A solution of 3.3 g (0.015 mol) of a mixture of (4aα, 8α, 8aα) and (4aα, 8β, 8aα) forms of decahydro-2-oxo-8-quinolineacetic acids is prepared in 15 g of acetic anhydride. The mixture is stirred and refluxed ten minutes. The unreacted acetic acid and acetic anhydride is removed at reduced pressure and the residue is treated with anhydrous diethyl ether. The residue crystallizes. The all cis product: octahydro-4H-pyrrolo[3,2,1-ij]quinoline-2,4(1H)-dione (6aα, 9aα, 9bα) with a melting point of 133°-135° C. is isolated by trituration of the residue with anhydrous diethyl ether. The residual product containing mostly octahydro-4H-pyrrolo[3,2,1-ij]-quinoline-2,4(1H)-dione (6aα, 9aβ, 9bβ) is purified by chromatography using silica gel on a Lobar column (elution with ethyl acetate) to yield pure octahydro-4H-pyrrolo[3,2,1-ij]quinoline-2,4(1H)dione (6aα, 9 aβ, 9bβ) with a melting point of 118°-120° C.

EXAMPLE 5

Preparation of cyclohexanone 2,6-dipropanoic acid dimethyl ester

O-methyloxime

A solution of 30 g (0.1 mol) of cyclohexanone 2,6-dipropanoic acid diethyl ester (synthesized in J. Amer. Chem. Soc., 89, 217 (1963)) in 500 ml of pyridine is treated with 21 g (0.25 mol) methoxyamine hydrochloride. The solution is stirred 36 hours and poured into 1.5 l of water. The turbid mixture is extracted with five portions of 250 mg of chloroform. The combined extracts are dried over anhydrous magnesium sulfate. The extracts are filtered and concentrated to leave a residual oil of cyclohexanone 2,6-dipropanoic acid diethyl ester O-methyloxime which is used as such.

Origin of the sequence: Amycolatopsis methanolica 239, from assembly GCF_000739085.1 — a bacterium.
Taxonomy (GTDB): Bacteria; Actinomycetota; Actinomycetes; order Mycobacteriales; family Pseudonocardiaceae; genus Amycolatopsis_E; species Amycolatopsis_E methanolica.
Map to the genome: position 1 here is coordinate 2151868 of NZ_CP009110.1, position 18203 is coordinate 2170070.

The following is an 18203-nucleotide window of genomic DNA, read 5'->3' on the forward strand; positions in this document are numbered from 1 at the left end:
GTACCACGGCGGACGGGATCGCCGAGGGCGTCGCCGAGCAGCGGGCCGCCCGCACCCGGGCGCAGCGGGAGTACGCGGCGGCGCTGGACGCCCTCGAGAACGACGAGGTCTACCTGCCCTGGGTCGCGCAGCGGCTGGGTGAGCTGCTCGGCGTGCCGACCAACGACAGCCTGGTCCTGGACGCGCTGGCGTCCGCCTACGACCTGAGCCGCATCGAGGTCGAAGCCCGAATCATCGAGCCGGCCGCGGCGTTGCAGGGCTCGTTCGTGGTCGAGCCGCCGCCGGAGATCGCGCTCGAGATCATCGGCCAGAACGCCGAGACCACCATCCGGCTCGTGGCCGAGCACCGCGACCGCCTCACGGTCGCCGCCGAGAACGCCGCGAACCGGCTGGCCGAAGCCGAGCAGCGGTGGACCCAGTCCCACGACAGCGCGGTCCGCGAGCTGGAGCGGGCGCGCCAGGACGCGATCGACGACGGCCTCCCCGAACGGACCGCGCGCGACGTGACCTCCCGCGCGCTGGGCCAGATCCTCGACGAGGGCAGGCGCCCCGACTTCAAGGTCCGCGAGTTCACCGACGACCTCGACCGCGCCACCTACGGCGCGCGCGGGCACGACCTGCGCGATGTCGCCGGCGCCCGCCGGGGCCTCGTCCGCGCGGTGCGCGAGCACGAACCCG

Preparation of (4aα, 8β, 8α)

decahydro-2-oxo-8-quinolinepropanoic acid and ethyl ester ("cis")

A solution of 62.7 g (0.19 mol) of cyclohexanone 2,6-dipropanoic acid diethyl ester O-methyloxime in 630 ml of ethanol is treated with hydrogen using 10% rhodium on C at 50 psi and 50° C. The mixture is filtered and concentrated at reduced pressure to yield (4aα, 8β, 8aα) decahydro-2-oxo-8-quinolinepropanoic acid ethyl ester ("cis") with a melting point of 45°-50° C. after recrystallization from anhydrous diethyl ether and n-pentane (4aα, 8β, 8aα) decahydro-2-oxo-8-quinolinepropanoic acid ethyl ester ("cis"), 5.1 g (0.02 mol), is treated with 1N (0.02 mol) sodium hydroxide with stirring at 50° C. for 20 minutes. The solution is extracted with diethyl ether and the aqueous basic layer is acidified with 20 ml of (0.02 mol) of 1N hydrochloric acid. (4aα, 8β, 8aα) decahydro-2-oxo-8 quinolinepropanoic acid ("cis") crystallizes and after recrystallization from ethanol has a melting point of 163°-164° C.

Preparation of decahydro-3H,5H-benzo[ij]quinolizine-3,5-dione (7aα,

10aα, 10bα)

A solution of 10 g (0.044 mol) of the (4aα, 8β, 8aα) form of decahydro-2-oxo-8-quinolinepropanoic acid is prepared in 50 g of acetic anhydride. The mixture is stirred and refluxed 15 minutes. The acetic acid and unreacted acetic anhydride is removed at reduced pressure and the residue is treated with anhydrous diethyl ether. The residue crystallizes. The desired decahydro-3H,5H-benzo[ij]quinolizine-3,5-dione (7aα, 10aα, 10bα) has a melting point of 95°-97° C. after trituration with anhydrous diethyl ether.

EXAMPLE 6

Synthesis of Cycloheptanone 2,7-diacetic acid dimethyl ester